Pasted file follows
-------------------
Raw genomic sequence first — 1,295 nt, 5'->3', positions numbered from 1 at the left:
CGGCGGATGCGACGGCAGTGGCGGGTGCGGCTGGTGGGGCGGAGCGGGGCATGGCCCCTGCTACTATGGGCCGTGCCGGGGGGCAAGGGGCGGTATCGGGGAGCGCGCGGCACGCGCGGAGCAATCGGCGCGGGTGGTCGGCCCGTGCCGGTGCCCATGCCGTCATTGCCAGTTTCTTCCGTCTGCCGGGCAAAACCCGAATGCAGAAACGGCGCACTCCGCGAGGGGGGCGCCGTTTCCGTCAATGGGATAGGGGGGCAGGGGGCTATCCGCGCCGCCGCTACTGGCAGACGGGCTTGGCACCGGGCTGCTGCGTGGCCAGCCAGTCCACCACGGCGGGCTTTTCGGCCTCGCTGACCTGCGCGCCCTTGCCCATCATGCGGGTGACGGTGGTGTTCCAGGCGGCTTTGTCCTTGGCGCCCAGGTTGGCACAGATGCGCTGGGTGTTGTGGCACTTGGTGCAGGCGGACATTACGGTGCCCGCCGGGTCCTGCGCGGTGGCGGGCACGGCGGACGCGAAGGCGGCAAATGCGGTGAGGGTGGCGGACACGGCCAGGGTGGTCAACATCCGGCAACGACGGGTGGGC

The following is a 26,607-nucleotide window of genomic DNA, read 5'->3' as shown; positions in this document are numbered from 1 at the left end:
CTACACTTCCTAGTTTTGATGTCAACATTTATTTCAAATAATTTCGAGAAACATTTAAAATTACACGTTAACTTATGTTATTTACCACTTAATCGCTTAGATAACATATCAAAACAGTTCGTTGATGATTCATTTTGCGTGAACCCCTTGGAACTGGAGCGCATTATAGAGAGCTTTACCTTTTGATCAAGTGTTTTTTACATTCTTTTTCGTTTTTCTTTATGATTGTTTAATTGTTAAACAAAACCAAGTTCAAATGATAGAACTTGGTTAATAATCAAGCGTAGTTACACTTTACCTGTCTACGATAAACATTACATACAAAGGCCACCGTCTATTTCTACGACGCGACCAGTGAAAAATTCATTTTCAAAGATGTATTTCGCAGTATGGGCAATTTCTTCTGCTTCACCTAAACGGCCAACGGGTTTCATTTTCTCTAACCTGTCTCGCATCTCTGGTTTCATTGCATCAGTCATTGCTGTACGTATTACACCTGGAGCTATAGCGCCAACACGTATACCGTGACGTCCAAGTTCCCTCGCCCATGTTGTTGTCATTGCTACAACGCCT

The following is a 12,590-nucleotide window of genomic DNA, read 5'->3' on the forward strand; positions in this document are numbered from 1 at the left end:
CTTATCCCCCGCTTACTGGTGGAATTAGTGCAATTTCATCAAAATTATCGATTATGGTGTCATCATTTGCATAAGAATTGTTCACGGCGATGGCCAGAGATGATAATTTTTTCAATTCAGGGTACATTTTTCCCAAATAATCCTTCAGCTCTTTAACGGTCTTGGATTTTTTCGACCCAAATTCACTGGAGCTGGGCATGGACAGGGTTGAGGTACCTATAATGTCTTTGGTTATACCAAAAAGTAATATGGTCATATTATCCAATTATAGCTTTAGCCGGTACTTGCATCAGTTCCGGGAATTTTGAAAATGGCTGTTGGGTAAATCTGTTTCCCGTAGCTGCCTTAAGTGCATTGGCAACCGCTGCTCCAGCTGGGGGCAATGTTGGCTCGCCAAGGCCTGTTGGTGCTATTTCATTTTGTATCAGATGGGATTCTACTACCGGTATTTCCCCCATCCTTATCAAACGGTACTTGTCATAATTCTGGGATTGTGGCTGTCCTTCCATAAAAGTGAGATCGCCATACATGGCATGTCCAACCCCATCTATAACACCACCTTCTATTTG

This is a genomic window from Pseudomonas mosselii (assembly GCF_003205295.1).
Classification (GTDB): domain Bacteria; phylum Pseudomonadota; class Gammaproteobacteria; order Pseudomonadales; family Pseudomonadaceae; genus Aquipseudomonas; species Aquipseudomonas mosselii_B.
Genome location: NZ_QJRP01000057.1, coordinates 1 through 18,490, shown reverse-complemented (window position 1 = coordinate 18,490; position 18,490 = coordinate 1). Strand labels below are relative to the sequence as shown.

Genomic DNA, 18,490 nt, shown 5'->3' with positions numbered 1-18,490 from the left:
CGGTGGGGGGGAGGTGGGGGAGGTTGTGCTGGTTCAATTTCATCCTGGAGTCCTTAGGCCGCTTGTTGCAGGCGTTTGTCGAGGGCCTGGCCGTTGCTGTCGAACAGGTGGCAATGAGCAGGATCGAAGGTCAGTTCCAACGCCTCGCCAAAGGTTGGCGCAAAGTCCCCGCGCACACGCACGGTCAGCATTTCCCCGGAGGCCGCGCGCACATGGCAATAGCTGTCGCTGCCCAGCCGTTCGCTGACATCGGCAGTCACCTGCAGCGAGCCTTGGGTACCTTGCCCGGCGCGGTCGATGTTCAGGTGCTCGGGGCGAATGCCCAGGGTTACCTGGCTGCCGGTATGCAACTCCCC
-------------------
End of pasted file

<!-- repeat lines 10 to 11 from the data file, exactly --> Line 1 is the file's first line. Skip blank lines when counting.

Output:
Genomic DNA, 18,490 nt, shown 5'->3' with positions numbered 1-18,490 from the left:
CGGTGGGGGGGAGGTGGGGGAGGTTGTGCTGGTTCAATTTCATCCTGGAGTCCTTAGGCCGCTTGTTGCAGGCGTTTGTCGAGGGCCTGGCCGTTGCTGTCGAACAGGTGGCAATGAGCAGGATCGAAGGTCAGTTCCAACGCCTCGCCAAAGGTTGGCGCAAAGTCCCCGCGCACACGCACGGTCAGCATTTCCCCGGAGGCCGCGCGCACATGGCAATAGCTGTCGCTGCCCAGCCGTTCGCTGACATCGGCAGTCACCTGCAGCGAGCCTTGGGTACCTTGCCCGGCGCGGTCGATGTTCAGGTGCTCGGGGCGAATGCCCAGGGTTACCTGGCTGCCGGTATGCAACTCCCC